Bjornara K.A.,Drammen Hospital |
Dietrichs E.,University of Oslo |
Toft M.,University of Oslo
European Journal of Neurology | Year: 2015
Background and purpose: Rapid eye movement (REM) sleep behaviour disorder (RBD) is frequently present in patients with Parkinson's disease (PD) and may have prognostic implications. There are few longitudinal studies of RBD in patients with PD. Our aim was to investigate whether RBD was a persistent feature in a follow-up study of 107 patients with PD. Methods: After a mean follow-up time of 3 years, 96 patients were available for reassessment. Probable RBD (pRBD) was diagnosed by the REM sleep behaviour disorder screening questionnaire. Results: At follow-up, pRBD was found in 49% of the patients, versus 38% at baseline. The pRBD status remained unchanged in three-quarters of the patients, whilst 17% had new pRBD symptoms. Disease duration was longer in the pRBD group, 9.4 vs. 7.6 years (P = 0.02). Conclusions: Probable RBD is a persistent feature in PD and probably increases over time. © 2015 EAN.
Bjornara K.A.,Drammen Hospital |
Dietrichs E.,University of Oslo |
Toft M.,University of Oslo
Clinical Neurology and Neurosurgery | Year: 2014
Objective Sleep disturbances, such as REM sleep behavior disorder (RBD) and excessive daytime sleepiness, are more common in patients with Parkinson's disease (PD) than in the general population. Apart from that, their relation to PD seems to diverge considerably. Our aim was to explore the frequency and associated motor- and non-motor features of sleep related symptoms in PD. Methods One hundred and seven patients with PD, 65 men and 42 women, were included in a cross-sectional study. Excessive daytime sleepiness was examined by the Epworth sleepiness scale. Probable RBD (pRBD) was diagnosed by the validated REM sleep behavior disorder screening questionnaire. Further sleep symptoms were explored by the Parkinson's disease sleep scale. Motor- and non-motor symptoms were assessed and compared in patients with and without pRBD and excessive daytime sleepiness, respectively. Results pRBD was present in 38% and excessive daytime sleepiness was present in 29% of the patients. As opposed to excessive daytime sleepiness, pRBD showed no association to disease duration or severity. PD patients with pRBD reported more cognitive problems. There was a trend towards more autonomic dysfunction in patients with pRBD. Nocturia and sleep fragmentation were the most frequent general sleep problems reported by the patients. Conclusions Our results suggest that excessive daytime sleepiness is related to disease duration, and possibly caused by progressive neurodegeneration. pRBD seems to be a distinct feature present in only a proportion of PD patients. © 2014 Elsevier B.V.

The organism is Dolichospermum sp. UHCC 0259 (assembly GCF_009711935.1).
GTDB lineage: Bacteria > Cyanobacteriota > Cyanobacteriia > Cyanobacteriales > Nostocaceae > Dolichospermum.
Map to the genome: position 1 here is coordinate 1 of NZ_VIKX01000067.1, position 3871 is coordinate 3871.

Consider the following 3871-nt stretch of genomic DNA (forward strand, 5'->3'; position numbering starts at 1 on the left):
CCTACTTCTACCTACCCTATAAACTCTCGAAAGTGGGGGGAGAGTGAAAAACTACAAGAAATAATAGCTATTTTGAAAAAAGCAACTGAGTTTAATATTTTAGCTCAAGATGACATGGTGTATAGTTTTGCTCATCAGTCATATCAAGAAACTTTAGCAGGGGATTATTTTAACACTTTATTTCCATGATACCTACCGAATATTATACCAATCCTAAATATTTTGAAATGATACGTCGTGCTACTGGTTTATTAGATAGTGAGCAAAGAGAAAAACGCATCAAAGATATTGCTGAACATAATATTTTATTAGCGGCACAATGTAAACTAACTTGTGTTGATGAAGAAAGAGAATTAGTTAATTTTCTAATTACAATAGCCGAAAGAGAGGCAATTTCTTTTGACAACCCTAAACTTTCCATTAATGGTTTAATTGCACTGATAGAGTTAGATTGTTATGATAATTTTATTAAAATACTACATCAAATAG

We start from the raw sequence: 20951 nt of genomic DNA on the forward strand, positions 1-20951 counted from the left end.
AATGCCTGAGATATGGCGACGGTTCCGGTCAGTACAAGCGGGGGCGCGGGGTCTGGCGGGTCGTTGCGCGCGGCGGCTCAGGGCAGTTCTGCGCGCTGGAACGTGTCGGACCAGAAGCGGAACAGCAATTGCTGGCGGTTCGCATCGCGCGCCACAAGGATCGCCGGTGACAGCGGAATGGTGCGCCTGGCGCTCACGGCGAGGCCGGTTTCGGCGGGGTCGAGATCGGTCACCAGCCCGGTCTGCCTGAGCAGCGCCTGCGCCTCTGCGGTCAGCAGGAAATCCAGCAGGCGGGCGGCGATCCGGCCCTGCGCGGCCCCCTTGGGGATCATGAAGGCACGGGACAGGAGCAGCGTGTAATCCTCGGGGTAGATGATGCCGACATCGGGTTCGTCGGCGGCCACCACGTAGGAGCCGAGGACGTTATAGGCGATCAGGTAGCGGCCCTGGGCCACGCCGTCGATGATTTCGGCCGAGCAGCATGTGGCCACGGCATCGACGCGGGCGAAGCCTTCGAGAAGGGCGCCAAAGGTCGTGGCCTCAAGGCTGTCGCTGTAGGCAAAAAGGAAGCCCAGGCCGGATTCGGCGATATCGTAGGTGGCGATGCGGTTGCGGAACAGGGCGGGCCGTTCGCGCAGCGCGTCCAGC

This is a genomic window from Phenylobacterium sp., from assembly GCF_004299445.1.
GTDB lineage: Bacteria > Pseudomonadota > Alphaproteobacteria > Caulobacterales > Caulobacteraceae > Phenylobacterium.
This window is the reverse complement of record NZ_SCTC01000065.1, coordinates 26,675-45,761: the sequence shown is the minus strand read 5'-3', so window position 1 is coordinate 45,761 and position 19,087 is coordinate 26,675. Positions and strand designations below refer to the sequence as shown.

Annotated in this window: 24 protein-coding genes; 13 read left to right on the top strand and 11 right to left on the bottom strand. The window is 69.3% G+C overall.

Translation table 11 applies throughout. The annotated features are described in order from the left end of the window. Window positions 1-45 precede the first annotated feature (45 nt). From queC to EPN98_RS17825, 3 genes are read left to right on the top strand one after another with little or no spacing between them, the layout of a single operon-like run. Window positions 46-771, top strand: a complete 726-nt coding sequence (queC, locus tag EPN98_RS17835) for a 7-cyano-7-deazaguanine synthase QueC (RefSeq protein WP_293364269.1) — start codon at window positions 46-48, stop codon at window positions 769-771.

Invasive versus conservative strategy in patients aged 80 years or older with non-ST-elevation myocardial infarction or unstable angina pectoris (After Eighty study): An open-label randomised controlled trial
Tegn N.,University of Oslo |
Abdelnoor M.,University of Oslo |
Aaberge L.,University of Oslo |
Endresen K.,University of Oslo |
And 8 more authors.
The Lancet | Year: 2016
Background Non-ST-elevation myocardial infarction (NSTEMI) and unstable angina pectoris are frequent causes of hospital admission in the elderly. However, clinical trials targeting this population are scarce, and these patients are less likely to receive treatment according to guidelines. We aimed to investigate whether this population would benefit from an early invasive strategy versus a conservative strategy. Methods In this open-label randomised controlled multicentre trial, patients aged 80 years or older with NSTEMI or unstable angina admitted to 16 hospitals in the South-East Health Region of Norway were randomly assigned to an invasive strategy (including early coronary angiography with immediate assessment for percutaneous coronary intervention, coronary artery bypass graft, and optimum medical treatment) or to a conservative strategy (optimum medical treatment alone). A permuted block randomisation was generated by the Centre for Biostatistics and Epidemiology with stratification on the inclusion hospitals in opaque concealed envelopes, and sealed envelopes with consecutive inclusion numbers were made. The primary outcome was a composite of myocardial infarction, need for urgent revascularisation, stroke, and death and was assessed between Dec 10, 2010, and Nov 18, 2014. An intention-to-treat analysis was used. This study is registered with ClinicalTrials.gov, number NCT01255540. Findings During a median follow-up of 1·53 years of participants recruited between Dec 10, 2010, and Feb 21, 2014, the primary outcome occurred in 93 (40·6%) of 229 patients assigned to the invasive group and 140 (61·4%) of 228 patients assigned to the conservative group (hazard ratio [HR] 0·53 [95% CI 0·41-0·69], p=0·0001). Five patients dropped out of the invasive group and one from the conservative group. HRs for the four components of the primary composite endpoint were 0·52 (0·35-0·76; p=0·0010) for myocardial infarction, 0·19 (0·07-0·52; p=0·0010) for the need for urgent revascularisation, 0·60 (0·25-1·46; p=0·2650) for stroke, and 0·89 (0·62-1·28; p=0·5340) for death from any cause. The invasive group had four (1·7%) major and 23 (10·0%) minor bleeding complications whereas the conservative group had four (1·8%) major and 16 (7·0%) minor bleeding complications. Interpretation In patients aged 80 years or more with NSTEMI or unstable angina, an invasive strategy is superior to a conservative strategy in the reduction of composite events. Efficacy of the invasive strategy was diluted with increasing age (after adjustment for creatinine and effect modification). The two strategies did not differ in terms of bleeding complications. Funding Norwegian Health Association (ExtraStiftelsen) and Inger and John Fredriksen Heart Foundation. © 2016 Elsevier Ltd.